In a no-holds-barred debate between French and German positions (respectively formulated by Elysee-close Alexandre Adam and Martens Centre Chairman Klaus Welle) as well as ELIAMEP Board President Loukas Tsoukalis, it was made clear that the crux of the matter for the Balkans to join the EU resides in the level of EU “27” preparedness to accept it. Further to EU Governments’ political will, where the reticence of public opinion at national level would have to be weighed against the risks of leaving a “black hole” at the South-East fringe of Europe at a time of unrest/war realities and of Russian assertiveness, the issue was discussed of institutional change needed so as to ensure that the EU would not end mired in passivity at a crucial turn of global change. The effective content of Europe’s “strategic autonomy”, of Macron origin, was discussed in quite differential mode, given the Ukraine war reality. The recurring issue of shifting from unanimity to weighted majority rule in major foreign-policy or even in security matters cropped up; probably the most revealing point was made in this respect by Kl. Welle, who reminded the audience that, whatever the future institutional arrangements in place, if ever the moment comes for military engagement (“to send men to face death”) the end decision could not possibly reside by anybody else than national authorities.
Compared to such essential aspects, the issue pales of costs to be incurred in order to integrate the West Balkans to the EU; things are quite different in scale when Ukraine comes into the equation – just think of the needed CAP overhaul needed…
One last point, diplomatically but clearly raised by L. Tsoukalis: however important it is for the EU “27” to make clear how genuine their intention is to have the West Balkans join, it is of equal importance for Western Balkan countries to clarify – individually and jointly – if they are ready to assume the political, economic and social strain associated with accession.
When the baton of the Seminar discussion was passed to the West Balkan participants, one common point raised was of the political cost incurred by their political systems due to the continuous delays of negotiations on part of the EU. The erosion of public support to the idea of a European future is becoming a central issue throughout the region, while populist nationalism is fueled by a feeling of Euro-rejection. In almost poignant tones, R. Marichikj referred to the political capital expanded by the North Macedonian Government so as to reach compromise with Greece for the Prespa Agreement under the pressure-cum-assurances of European officialdom that this would expedite accession moves – just to experience soon afterwards the realities of deliberate Euro-procrastination. The retreat of public support for “Europe” from the 80% mark to something closer to 60% is not a signal to be missed. A corresponding point was made by Od. Barbullushi for the Albanian case, as to the radical changes make in the justice system and the fight against corruption, in order to comply with EU pressures.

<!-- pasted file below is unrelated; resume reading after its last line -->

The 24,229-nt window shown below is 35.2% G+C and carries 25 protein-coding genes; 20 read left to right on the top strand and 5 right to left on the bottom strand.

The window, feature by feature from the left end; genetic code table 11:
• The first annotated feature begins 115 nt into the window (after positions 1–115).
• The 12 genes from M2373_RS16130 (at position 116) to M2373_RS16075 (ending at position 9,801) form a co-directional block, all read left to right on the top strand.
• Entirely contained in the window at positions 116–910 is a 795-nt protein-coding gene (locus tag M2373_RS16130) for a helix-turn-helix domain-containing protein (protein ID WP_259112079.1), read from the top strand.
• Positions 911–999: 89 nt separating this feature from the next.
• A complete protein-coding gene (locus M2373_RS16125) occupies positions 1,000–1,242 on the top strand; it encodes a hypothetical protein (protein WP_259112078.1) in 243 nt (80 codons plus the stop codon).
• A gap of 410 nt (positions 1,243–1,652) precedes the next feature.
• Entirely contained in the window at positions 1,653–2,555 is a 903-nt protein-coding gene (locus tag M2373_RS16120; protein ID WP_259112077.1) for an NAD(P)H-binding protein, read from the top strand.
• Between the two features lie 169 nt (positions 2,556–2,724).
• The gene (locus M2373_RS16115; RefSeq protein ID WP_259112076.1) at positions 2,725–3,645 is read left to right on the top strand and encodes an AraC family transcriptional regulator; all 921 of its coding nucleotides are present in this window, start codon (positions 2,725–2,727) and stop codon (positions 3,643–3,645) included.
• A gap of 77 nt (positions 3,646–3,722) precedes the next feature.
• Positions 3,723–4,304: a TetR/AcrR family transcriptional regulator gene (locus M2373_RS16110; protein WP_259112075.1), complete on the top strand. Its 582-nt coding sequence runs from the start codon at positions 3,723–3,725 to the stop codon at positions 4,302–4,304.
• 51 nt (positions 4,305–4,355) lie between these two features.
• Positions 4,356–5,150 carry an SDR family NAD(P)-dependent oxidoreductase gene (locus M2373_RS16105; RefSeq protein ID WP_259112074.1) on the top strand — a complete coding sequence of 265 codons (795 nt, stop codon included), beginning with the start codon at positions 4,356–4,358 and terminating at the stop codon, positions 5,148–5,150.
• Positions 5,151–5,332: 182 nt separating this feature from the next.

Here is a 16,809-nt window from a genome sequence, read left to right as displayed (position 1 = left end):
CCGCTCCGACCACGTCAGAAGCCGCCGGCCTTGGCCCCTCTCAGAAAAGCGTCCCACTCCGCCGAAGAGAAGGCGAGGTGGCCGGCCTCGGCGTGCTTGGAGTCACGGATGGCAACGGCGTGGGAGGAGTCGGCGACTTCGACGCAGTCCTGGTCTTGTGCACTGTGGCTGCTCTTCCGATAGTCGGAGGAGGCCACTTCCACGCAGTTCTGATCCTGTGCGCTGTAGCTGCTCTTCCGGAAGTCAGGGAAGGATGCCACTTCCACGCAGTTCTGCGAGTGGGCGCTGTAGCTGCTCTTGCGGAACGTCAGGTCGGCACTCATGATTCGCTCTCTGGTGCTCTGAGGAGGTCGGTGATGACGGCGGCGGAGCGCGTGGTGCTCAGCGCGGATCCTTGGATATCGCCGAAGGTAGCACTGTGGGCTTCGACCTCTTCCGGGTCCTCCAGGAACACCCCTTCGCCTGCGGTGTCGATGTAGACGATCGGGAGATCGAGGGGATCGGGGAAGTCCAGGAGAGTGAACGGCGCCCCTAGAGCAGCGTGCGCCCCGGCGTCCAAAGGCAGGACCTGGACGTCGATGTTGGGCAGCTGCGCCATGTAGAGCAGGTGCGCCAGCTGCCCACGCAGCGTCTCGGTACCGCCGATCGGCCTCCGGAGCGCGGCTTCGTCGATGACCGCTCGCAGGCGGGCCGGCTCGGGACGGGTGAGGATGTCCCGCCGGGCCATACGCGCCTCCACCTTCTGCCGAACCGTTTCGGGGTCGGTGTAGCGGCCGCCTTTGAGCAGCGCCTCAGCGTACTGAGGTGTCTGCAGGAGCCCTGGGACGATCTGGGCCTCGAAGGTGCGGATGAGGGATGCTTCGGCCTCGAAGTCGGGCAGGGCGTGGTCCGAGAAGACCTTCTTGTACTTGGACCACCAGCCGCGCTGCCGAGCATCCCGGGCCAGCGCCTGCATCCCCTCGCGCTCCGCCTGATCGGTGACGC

The major importance of having a fixed time-frame for accession – whatever further transition measures to be agreed – was also stressed; whether such a goal would be set for 2030 or not, the main thing would be for a point in time to be in the sights of public opinion. As to institutional arrangements, the issue of the West Balkan countries accepting e.g. to share one or two posts in future European Commission set-ups so as to help for the Commission not to become ever more cumbersome was dealt with in quite realist a way.
[In lieu of a footnote: in his contemporaneous ECONOMIST article (by invitation), ECB former chairman Mario Draghi discussed EU institutional changes under an angle of future fiscal arrangements; he integrated in his argumentation as an accepted fact that the EU would soon enough welcome the accession of the West Balakns and Ukraine]